If you’re a wholesaler and have been considering jumping into the REO arena, you’ve probably already figured out that you’re not going to be able to assign your purchase contract to your end buyer like you would on a regular wholesale deal. Ninety-nine percent of the banks will include a “No-Assignment” clause in their contract which will prevent you from doing so.
How to Purchase Real Estate With No (or Low) Money!
One of the biggest struggles that many new investors have is in coming up with the money to purchase their first real estate properties. Well, BiggerPockets can help with that too. The Book on Investing in Real Estate with No (and Low) Money Down can give you the tools you need to get started in real estate, even if you don’t have tons of cash lying around.
REO Wholesales are Still Possible!
Because of the bank’s restriction on assigning contracts, many wholesalers are under the impression that there is no way to wholesale these deals at all. This is far from the truth, and while there may be a few more hoops to jump through when wholesaling REO properties, there are still several ways to get these deals to the closing table.
Over the next five weeks, I will be covering five different strategies that you can use to wholesale your REO deals and get around the bank’s “No- Assignment” clause.
Conducting a Simultaneous Closing
Today I will be talking about using a simultaneous closing, which is the way I have been closing my REO wholesale deals for the last two years.
When a simultaneous closing occurs, there are two separate transactions taking place, often referred to as the A-B transaction, and the B-C transaction. The A-B sale refers to the transaction between the wholesaler and the bank, and the B-C sale refers to the transaction between the wholesaler and their end buyer. When doing a simultaneous closing, the end buyer’s funds are used to fund both the A-B sale as well as the B-C sale, so as a wholesaler, you are not required to bring any cash to the closing table.
Because the banks will stipulate in their addendum that the title work for the A-B sale be done at their title company, you will need to coordinate that closing with your title company, who will handle the title work for the B-C sale.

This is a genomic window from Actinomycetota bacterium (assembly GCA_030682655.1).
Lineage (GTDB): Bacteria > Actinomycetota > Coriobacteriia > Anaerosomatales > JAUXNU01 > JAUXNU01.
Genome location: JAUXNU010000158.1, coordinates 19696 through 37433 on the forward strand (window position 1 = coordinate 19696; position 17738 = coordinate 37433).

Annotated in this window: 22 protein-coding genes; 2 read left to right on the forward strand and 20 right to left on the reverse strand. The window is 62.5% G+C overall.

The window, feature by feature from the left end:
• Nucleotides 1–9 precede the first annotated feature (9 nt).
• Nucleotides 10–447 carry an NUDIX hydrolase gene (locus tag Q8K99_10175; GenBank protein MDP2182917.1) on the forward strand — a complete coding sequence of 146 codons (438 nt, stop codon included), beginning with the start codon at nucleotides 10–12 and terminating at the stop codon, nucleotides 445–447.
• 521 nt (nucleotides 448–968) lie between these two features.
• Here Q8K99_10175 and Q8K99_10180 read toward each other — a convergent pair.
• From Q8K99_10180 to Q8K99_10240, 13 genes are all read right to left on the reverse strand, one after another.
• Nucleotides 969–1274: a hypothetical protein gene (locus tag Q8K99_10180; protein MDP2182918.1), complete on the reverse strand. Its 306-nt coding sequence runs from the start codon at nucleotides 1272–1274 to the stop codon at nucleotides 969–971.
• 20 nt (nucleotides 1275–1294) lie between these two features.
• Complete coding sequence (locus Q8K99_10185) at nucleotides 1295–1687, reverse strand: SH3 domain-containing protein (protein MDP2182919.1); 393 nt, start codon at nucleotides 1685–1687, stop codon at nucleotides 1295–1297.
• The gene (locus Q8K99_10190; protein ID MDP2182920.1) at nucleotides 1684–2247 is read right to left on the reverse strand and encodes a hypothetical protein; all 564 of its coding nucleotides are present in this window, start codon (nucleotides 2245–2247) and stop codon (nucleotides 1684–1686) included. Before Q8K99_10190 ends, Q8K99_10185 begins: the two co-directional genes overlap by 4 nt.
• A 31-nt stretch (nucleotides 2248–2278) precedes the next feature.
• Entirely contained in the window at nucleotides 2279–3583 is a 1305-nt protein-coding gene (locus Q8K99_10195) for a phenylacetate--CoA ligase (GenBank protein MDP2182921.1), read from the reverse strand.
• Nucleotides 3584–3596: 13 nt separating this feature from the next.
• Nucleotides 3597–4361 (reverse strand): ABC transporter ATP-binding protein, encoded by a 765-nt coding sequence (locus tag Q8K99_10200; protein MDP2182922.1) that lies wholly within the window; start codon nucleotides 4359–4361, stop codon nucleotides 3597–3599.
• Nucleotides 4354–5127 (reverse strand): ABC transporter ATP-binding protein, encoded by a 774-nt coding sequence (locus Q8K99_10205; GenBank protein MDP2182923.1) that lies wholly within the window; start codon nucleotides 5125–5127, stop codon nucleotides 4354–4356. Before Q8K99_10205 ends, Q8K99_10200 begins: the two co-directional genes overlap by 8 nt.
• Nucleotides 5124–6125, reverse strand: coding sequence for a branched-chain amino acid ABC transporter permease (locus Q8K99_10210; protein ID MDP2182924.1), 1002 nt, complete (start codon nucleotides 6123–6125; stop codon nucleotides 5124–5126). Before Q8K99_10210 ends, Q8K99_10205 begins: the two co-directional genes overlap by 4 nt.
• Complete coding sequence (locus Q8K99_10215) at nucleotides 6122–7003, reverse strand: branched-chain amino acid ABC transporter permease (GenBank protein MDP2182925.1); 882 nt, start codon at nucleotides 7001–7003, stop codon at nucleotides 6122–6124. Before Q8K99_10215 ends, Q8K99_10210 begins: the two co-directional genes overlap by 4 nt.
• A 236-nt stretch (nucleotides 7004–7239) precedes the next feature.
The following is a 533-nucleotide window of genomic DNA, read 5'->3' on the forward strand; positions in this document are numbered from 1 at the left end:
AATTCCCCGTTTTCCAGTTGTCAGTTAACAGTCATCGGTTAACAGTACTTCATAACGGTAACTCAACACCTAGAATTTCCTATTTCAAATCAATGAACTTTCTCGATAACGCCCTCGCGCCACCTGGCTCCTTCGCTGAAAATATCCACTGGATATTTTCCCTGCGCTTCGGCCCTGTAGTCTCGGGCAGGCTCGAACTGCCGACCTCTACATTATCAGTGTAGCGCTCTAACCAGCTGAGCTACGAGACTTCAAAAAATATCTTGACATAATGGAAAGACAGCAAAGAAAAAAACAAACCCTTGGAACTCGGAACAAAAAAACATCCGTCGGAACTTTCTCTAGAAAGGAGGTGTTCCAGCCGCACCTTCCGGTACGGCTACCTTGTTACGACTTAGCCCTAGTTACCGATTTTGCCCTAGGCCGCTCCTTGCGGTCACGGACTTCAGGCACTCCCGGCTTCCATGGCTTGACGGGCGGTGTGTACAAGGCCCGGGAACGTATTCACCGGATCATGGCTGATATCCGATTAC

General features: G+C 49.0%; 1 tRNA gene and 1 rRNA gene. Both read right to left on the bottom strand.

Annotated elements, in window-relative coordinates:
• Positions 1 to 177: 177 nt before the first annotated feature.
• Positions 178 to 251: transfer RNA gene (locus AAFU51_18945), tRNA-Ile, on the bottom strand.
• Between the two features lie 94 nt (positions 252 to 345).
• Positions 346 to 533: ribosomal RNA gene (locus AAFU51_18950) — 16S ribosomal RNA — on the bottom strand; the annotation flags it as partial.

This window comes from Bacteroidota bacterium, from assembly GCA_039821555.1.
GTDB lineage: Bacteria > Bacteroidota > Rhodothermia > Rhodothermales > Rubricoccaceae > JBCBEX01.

Once the bank’s title company has all of the closing documents prepared for the A-B sale, you can request that they be sent to your title company where you will be signing all of the documents for both transactions.
The closing for both deals will be held at your title company, and once all of the documents are signed and both deals are funded, your title company will wire the funds for the A-B sale to the bank’s title company and Fed Ex them the signed closing documents.
In order to close your REO wholesale deals in this manner, your end buyer will need to be paying cash, or using a hard money lender who will have no problem with the fact that the property is being flipped on the same day it is purchased from the bank. You will also need an investor-friendly title company on your side who is familiar with simultaneous closings.
If you are unable to find a title company in your area who will perform a simultaneous closing, don’t worry- there are four other methods you can use to get your REO wholesale deals to the closing table. I will be going over each one of those methods in the coming weeks, so stay tuned..